Horace stared at his daughter hatefully. “You’re used goods, you disgusting whore. And you!” He turned his vitriol back on Louise. “I hand you a chance to redeem yourself. Castaway your unchristian way of life and live far away from us. Louise, you were one of my best writers. I couldn’t afford to lose you, but you forced my hand.” He turned his gaze back to Ida. “Despite the shame you have brought to the Greeley name for generations, I have some exciting news to share. Governor Campbell has asked for Ida’s hand in marriage. You are to be married next week.”
Ida howled in pain, perhaps more from the bruising on her stomach and legs. “Daddy, no! Have you gone mad?”
“You will marry the governor, you ungrateful brat. The governor has offered to spare your lives in return for a few good words in our paper, which you will write Louise, or I’ll make sure no one ever finds you.”
The following week was a blur to both Louise and Ida.
The wedding day arrived. Ida favored a black funeral dress, but the women her father imported from New York to plan the shotgun wedding of sorts tsked away her suggestions. John Campbell smiled at his future wife as they stood outside the chapel doors. He kissed her hand as she tried to tug it from his embrace. “You’ll learn to love me.”
“The hell I will,” Ida replied through gritted teeth.
Ida was as willful as ever. It was no secret about her proper preference. Campbell treated her like a queen, and she despised him. He played mind games with her, withheld food. It was as if she were living in a Shakesperean circle of hell. He held onto her money tightly, hid it away in bank accounts she had no access to here.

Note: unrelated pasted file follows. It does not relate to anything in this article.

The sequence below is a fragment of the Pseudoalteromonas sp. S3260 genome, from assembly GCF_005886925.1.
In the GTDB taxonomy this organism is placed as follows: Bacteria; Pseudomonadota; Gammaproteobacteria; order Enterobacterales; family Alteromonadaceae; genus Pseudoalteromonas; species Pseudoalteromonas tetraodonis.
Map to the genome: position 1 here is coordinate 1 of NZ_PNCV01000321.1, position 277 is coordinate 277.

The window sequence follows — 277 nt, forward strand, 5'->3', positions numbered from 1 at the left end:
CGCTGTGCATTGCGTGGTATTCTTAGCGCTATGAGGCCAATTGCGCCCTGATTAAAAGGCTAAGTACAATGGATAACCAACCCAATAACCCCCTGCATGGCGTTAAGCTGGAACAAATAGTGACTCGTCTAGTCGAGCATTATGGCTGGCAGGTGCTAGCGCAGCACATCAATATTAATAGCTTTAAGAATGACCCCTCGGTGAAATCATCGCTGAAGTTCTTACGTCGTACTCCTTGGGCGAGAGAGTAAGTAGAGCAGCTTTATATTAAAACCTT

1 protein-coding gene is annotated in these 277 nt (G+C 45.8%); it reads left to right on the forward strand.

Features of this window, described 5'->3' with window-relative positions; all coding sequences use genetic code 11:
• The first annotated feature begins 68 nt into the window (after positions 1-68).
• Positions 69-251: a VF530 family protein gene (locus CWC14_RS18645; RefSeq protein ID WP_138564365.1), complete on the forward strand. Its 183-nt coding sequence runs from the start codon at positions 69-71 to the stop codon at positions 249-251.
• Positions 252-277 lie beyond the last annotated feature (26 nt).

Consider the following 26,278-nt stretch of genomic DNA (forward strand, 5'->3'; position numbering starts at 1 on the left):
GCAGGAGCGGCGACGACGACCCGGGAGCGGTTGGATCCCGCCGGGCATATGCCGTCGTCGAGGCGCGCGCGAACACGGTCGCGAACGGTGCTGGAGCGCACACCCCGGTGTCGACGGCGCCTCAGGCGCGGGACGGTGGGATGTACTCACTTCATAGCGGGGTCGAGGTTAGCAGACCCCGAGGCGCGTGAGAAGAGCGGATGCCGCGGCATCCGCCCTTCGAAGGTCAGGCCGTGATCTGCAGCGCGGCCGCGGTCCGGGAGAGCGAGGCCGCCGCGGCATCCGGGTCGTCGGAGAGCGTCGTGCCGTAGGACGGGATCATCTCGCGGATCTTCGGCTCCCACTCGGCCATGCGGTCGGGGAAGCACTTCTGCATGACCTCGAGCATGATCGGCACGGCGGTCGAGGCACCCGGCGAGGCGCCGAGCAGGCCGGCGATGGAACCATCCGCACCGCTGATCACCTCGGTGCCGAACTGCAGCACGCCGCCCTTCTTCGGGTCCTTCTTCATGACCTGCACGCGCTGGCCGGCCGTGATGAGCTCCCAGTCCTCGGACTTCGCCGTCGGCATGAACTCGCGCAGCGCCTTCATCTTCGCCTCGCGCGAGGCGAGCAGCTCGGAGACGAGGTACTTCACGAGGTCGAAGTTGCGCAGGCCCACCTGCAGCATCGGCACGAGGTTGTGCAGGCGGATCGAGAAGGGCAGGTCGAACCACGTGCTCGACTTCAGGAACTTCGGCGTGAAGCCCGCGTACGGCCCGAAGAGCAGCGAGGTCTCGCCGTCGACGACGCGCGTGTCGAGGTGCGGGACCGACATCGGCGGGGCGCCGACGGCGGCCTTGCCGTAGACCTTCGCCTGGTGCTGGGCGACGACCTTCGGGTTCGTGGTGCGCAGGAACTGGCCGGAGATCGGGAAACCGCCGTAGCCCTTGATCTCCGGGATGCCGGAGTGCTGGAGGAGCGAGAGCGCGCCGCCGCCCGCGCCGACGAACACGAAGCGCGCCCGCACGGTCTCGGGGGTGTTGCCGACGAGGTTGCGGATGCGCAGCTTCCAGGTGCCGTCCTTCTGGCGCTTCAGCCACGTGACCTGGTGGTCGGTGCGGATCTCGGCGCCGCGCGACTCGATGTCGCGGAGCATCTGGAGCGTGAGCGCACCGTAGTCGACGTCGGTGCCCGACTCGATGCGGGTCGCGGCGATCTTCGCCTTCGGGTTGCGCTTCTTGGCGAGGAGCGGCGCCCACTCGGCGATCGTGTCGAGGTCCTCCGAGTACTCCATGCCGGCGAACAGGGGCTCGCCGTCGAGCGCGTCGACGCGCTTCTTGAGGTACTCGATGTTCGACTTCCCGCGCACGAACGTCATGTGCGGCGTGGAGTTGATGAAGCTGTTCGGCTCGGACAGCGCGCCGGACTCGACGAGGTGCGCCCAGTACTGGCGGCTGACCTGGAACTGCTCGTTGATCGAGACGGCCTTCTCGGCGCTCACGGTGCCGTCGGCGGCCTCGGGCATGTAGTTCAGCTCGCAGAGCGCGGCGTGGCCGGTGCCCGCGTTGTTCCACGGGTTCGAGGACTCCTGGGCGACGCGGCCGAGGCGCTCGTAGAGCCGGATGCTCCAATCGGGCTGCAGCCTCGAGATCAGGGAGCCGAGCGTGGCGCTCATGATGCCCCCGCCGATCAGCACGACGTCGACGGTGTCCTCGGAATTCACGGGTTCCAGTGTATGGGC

“You’re a fool if you think your reputation doesn’t precede you, John Campbell. I know who you are. I know what the papers said about Atlanta,” she said coldly. “You’re a pathetic man.”
Campbell raised his hand, and Ida stared at him defiantly. “Make no mistake, woman, I did what I had to do.”
Ida trained her icy glare onto him. “Then so will I.”
Once she asked for her weekly allowance, he shoved the bills in his drawers and encouraged her to dig around for them. As he expected her to be, she was offended. Ida didn’t speak to him again for the rest of the week. She would lose this war eventually. That’s how all women were.
She performed her wifely duties as expected—cold, unresponsive. Campbell didn’t mind. She might try to trick herself into believing she didn’t enjoy his caresses during their lovemaking, but her body told another story. She thrived under his touch—the sounds she made, the moans that escaped her lips as he brought her to ecstasy. Ida could say many things when her clothes were on that cut under his skin, but he thoroughly enjoyed driving her completely mad in bed.